- The Washington Times - Thursday, February 8, 2007

Just a couple of weeks ago, Mayor Adrian Fenty acknowledged the obvious: “We have one of the highest homicide rates in the country but at the same time have the strictest [gun] law.” Of course, his solution was that every place else needed more gun control. Then this week, D.C. Council member Marion Barry and three other lawmakers proposed suspending the city’s 30-year-old handgun ban. For 90 days, Washingtonians should be able to buy and register handguns. It is a good start, though a permanent repeal would make more sense.

Mr. Barry, who found out last year what it was like to get robbed at gunpoint, is right that violent crime is epidemic. D.C. police cannot protect people. Like police everywhere, police almost always arrive on the scene after the crime has occurred. Even if you can get to a phone, an eight-minute wait for the police can seem like forever. A lot of law-abiding people have moved into the city since 1976, but they never have had a chance to get a gun to defend themselves.

Mr. Barry’s office admits the bill is “an acknowledgement that people do have guns.” He and the other lawmakers think that the solution is to make sure all guns are registered, though the people who will register their guns are not the problem.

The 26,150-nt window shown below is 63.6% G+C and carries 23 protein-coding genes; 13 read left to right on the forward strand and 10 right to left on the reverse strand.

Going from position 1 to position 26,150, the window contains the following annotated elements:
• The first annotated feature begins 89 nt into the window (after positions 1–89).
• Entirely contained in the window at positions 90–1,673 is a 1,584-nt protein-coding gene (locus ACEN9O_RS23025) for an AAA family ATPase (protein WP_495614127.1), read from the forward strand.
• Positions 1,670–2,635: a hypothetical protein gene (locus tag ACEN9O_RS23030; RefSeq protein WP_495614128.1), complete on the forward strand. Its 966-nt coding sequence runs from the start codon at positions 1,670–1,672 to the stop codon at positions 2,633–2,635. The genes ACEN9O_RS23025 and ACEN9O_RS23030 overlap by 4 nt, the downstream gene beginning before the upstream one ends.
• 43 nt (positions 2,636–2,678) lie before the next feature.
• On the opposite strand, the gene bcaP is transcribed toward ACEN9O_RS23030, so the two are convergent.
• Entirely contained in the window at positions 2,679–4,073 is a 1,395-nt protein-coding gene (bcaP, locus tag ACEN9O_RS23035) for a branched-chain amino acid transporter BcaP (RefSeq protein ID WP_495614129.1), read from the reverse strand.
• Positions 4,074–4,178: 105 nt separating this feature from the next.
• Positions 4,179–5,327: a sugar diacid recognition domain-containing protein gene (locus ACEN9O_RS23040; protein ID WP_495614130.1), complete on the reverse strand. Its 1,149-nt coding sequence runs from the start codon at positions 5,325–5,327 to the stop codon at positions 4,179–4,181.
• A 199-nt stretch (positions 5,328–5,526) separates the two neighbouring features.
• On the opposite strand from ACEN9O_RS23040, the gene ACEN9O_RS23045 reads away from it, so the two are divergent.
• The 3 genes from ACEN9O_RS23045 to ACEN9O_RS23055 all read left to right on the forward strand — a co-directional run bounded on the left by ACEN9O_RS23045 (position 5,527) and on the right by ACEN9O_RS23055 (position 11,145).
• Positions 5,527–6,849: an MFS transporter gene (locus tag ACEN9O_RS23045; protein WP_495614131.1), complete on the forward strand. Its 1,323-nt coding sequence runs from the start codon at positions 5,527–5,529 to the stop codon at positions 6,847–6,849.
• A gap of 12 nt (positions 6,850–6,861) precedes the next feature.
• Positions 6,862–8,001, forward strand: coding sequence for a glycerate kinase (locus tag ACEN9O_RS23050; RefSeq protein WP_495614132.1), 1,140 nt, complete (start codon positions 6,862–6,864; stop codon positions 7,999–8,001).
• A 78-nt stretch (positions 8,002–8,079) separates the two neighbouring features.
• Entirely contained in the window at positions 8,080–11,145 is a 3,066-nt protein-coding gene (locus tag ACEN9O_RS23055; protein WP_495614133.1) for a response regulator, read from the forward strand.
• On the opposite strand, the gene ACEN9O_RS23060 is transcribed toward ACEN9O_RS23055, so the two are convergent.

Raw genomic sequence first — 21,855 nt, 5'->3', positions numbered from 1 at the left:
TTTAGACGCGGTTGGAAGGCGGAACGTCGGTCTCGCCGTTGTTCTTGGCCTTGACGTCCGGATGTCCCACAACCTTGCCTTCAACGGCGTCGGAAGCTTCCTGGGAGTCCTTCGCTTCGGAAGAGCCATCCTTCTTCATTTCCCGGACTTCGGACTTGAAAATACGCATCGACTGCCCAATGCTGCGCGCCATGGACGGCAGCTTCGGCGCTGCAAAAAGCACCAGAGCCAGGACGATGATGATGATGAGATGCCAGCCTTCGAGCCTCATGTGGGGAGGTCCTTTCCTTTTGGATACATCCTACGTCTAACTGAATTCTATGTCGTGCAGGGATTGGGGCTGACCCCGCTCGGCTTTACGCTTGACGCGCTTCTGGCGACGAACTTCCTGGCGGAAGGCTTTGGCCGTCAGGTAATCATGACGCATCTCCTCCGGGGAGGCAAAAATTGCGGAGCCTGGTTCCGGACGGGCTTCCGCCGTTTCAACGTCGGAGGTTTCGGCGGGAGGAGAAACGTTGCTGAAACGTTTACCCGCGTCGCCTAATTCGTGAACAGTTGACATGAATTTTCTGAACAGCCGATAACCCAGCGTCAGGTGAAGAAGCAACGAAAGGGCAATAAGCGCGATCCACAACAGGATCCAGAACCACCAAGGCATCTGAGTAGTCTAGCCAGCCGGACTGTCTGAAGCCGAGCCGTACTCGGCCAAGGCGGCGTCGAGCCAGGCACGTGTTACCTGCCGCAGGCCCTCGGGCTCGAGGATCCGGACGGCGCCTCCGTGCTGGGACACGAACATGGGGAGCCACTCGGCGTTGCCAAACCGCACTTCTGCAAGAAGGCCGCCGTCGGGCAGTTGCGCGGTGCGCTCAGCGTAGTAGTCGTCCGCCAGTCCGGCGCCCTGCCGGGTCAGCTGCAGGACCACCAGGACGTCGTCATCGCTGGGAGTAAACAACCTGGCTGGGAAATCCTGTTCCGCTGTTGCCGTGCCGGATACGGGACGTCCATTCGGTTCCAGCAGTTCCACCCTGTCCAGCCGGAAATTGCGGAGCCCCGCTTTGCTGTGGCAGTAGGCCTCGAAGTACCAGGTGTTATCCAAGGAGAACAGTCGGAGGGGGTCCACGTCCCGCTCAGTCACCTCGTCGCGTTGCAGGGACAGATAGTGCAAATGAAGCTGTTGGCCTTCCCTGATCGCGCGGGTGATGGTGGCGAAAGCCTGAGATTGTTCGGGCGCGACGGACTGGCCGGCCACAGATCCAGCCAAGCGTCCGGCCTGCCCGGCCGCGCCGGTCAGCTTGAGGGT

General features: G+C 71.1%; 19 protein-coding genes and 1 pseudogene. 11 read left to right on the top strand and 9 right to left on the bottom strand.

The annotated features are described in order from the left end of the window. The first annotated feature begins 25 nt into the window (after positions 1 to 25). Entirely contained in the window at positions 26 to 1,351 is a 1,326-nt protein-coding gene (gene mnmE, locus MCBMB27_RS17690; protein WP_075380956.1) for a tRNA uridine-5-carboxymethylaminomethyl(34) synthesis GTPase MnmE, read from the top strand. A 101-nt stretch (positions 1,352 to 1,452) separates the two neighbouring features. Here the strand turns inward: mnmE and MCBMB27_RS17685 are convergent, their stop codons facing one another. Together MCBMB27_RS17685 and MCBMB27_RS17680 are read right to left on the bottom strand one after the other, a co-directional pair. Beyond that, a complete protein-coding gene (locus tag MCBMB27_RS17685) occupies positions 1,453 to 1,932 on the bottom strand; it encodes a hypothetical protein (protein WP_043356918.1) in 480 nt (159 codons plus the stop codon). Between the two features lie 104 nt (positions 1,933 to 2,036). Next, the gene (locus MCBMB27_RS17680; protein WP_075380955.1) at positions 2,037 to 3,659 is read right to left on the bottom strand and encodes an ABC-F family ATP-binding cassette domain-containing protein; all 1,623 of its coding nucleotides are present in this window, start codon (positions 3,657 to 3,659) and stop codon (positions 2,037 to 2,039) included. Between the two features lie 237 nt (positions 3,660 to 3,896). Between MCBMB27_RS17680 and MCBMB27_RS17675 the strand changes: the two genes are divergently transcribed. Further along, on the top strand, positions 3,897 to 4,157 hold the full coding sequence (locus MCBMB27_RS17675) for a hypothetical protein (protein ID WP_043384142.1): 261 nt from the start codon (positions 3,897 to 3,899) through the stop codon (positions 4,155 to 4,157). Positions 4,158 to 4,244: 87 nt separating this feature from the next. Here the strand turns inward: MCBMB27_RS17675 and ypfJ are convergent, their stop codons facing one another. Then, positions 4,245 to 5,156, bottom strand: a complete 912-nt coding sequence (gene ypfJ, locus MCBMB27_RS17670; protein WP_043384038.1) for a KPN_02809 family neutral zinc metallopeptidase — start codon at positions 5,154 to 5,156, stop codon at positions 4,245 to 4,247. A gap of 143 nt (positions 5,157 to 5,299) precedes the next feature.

Look at Canada, which has registered handguns since the 1930s and all guns since 1998. The Canadian government recently admitted that it could not identify a single violent crime that had been solved because of registration. Hawaii, which has had registration and licensing for around 50 years and well-protected borders, has had the same experience.

An amnesty to register guns isn’t going to make D.C. safer. The laws fail for a simple reason: Criminals rarely leave their guns at the scene so that they could be tracked, and even when they do, the criminals’ guns are not registered. Registration really just imposes a cost on law-abiding citizens.

The city should also do away with other laws that endanger innocent people, such as requirements that we keep our guns locked, unloaded and disassembled. It may take less than eight minutes to unlock and load your gun for defense, but it still takes too long. Research indicates these laws endanger many more lives than they save.

Since 1976, the city’s murder rate is up 32 percent. The country’s is down 36 percent. Let’s see whether letting law-abiding citizens get more guns means less crime.

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